Disclosure Regulation, Corruption, and Investment: Evidence from Natural Resource Extraction
62 Pages Posted: 10 Oct 2017 Last revised: 23 Feb 2019
Date Written: February 21, 2019
I examine how mandatory disclosure of fiscal payment information in developed countries affects fiscal revenue contributions and investments by multinational firms in less developed countries. In Europe and Canada, extractive firms have to publicly disclose their payments to foreign host governments in a granular report on their corporate website to discourage the bribery of foreign public officials and other illicit payment avoidance practices. Using data on firms' extractive activities abroad and exploiting the staggered adoption of extraction payment reports across developed countries, I find that disclosing companies increase their payments to host governments and that public officials book a higher fraction of these payments into government ledgers, particularly in corrupt countries. However, the higher government revenue comes at a cost - disclosing firms decrease and reallocate investments relative to non-disclosing competitors. Additional cross-sectional evidence indicates that the increased threat of public shaming and legal enforcement are two important mechanisms through which these disclosures generate real effects. Overall, my evidence suggests that extraction payment disclosures improve fiscal revenue collection but have unintended investment consequences for multinational firms.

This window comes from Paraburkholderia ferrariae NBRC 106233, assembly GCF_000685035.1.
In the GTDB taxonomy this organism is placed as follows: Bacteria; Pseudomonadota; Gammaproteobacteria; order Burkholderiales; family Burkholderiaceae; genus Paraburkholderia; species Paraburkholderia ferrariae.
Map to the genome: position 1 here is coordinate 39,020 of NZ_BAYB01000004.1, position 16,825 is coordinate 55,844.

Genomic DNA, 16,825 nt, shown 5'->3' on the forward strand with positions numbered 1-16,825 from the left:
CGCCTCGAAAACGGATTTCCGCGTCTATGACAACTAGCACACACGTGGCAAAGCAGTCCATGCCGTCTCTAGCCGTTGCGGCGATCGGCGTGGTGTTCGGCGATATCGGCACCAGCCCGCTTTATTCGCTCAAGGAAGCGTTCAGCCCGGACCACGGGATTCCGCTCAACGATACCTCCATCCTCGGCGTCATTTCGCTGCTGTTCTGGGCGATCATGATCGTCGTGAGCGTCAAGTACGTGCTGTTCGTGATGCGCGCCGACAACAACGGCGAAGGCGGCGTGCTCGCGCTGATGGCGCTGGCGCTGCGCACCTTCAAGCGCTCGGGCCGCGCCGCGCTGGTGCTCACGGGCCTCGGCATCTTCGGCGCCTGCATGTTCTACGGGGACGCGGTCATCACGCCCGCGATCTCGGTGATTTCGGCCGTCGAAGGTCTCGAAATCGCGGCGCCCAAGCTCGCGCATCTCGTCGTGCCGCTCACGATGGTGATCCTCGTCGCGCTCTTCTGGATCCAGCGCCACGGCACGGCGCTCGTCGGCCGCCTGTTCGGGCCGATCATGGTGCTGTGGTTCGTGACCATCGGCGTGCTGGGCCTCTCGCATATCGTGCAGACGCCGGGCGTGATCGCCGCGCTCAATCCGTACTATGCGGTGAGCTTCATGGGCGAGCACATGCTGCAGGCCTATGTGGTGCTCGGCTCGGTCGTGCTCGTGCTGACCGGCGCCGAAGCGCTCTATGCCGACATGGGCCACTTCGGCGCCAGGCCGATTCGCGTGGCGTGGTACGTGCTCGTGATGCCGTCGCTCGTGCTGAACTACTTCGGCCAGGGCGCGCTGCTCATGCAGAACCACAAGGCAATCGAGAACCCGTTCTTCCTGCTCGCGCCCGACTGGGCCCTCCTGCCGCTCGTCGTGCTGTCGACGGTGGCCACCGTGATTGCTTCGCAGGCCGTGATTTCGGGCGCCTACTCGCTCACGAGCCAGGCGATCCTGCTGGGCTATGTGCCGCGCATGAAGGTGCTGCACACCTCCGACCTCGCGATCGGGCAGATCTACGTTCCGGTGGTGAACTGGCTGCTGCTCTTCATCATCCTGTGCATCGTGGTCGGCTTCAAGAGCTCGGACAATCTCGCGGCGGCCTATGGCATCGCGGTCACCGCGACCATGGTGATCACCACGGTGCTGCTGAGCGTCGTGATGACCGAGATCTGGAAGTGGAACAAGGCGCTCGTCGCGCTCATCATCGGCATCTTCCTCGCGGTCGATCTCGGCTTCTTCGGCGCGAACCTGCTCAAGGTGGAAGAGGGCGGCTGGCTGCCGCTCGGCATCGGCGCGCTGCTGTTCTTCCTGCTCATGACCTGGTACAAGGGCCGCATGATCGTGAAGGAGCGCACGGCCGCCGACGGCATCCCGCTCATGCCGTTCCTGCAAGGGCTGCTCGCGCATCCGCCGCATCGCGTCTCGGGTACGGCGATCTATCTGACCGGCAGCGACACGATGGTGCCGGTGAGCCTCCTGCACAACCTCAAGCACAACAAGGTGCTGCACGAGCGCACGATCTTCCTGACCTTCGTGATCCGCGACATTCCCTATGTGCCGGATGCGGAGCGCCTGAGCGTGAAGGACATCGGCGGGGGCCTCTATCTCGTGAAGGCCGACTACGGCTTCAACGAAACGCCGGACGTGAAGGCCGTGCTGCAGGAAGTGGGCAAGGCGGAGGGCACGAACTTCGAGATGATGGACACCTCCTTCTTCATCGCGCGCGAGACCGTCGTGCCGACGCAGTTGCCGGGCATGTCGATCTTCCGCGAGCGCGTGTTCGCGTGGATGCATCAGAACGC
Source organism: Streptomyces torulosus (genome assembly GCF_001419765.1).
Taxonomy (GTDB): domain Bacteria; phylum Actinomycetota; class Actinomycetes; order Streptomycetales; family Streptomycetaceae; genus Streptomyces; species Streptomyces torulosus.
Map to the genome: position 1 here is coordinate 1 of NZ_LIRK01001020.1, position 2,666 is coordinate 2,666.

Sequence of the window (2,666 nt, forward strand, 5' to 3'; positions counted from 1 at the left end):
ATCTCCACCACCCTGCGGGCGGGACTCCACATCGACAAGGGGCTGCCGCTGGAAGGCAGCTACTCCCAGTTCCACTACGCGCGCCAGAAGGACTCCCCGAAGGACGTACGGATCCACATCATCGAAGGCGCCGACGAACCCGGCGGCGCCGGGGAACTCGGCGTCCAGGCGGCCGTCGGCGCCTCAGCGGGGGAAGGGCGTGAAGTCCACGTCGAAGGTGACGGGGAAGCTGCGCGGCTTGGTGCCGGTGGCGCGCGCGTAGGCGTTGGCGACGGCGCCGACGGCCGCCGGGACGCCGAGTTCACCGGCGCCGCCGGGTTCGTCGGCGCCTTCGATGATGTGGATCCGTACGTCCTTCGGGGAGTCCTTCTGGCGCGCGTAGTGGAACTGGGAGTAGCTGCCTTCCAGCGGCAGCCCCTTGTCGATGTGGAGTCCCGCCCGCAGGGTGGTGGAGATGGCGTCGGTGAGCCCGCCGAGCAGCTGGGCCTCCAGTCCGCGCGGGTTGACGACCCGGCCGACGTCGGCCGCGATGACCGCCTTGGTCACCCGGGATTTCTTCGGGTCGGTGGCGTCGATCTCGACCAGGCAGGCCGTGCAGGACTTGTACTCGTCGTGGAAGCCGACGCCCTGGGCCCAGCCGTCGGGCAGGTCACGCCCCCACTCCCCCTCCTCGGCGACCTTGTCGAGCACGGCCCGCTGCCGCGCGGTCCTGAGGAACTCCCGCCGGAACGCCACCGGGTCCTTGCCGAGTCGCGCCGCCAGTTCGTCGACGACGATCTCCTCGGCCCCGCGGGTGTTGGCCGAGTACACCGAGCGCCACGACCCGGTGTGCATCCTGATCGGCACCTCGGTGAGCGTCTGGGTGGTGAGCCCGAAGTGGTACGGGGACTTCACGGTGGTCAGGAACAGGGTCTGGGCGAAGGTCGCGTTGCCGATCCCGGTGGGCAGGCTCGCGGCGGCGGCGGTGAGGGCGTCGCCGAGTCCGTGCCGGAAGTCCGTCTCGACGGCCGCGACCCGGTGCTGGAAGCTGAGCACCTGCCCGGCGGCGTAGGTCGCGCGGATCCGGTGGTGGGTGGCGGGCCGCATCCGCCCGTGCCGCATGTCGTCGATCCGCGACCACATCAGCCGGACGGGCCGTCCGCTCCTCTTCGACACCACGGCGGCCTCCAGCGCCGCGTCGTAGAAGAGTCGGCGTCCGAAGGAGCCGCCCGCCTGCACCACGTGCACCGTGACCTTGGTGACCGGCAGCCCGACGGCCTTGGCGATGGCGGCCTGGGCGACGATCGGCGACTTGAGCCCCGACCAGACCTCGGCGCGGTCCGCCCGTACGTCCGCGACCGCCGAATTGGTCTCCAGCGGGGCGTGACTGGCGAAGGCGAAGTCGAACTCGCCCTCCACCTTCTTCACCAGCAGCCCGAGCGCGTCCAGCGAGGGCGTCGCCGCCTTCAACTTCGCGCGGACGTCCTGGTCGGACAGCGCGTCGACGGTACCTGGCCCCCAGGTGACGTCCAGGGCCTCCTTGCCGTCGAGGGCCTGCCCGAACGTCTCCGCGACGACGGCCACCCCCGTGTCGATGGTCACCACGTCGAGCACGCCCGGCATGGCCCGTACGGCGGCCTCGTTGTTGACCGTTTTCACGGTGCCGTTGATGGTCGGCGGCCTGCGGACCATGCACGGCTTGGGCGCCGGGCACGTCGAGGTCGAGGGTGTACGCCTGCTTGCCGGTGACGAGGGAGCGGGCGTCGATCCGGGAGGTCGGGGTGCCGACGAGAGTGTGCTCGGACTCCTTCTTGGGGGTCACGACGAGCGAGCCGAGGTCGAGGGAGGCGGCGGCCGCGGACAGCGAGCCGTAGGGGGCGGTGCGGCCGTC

Keywords: Real Effects; Disclosure Regulation; Corruption; Fiscal Revenues; Foreign Investment; Corporate Social Responsibility
JEL Classification: G14; G38; H20; H26; K22; L71; M41; M48; O10
Suggested Citation: Suggested Citation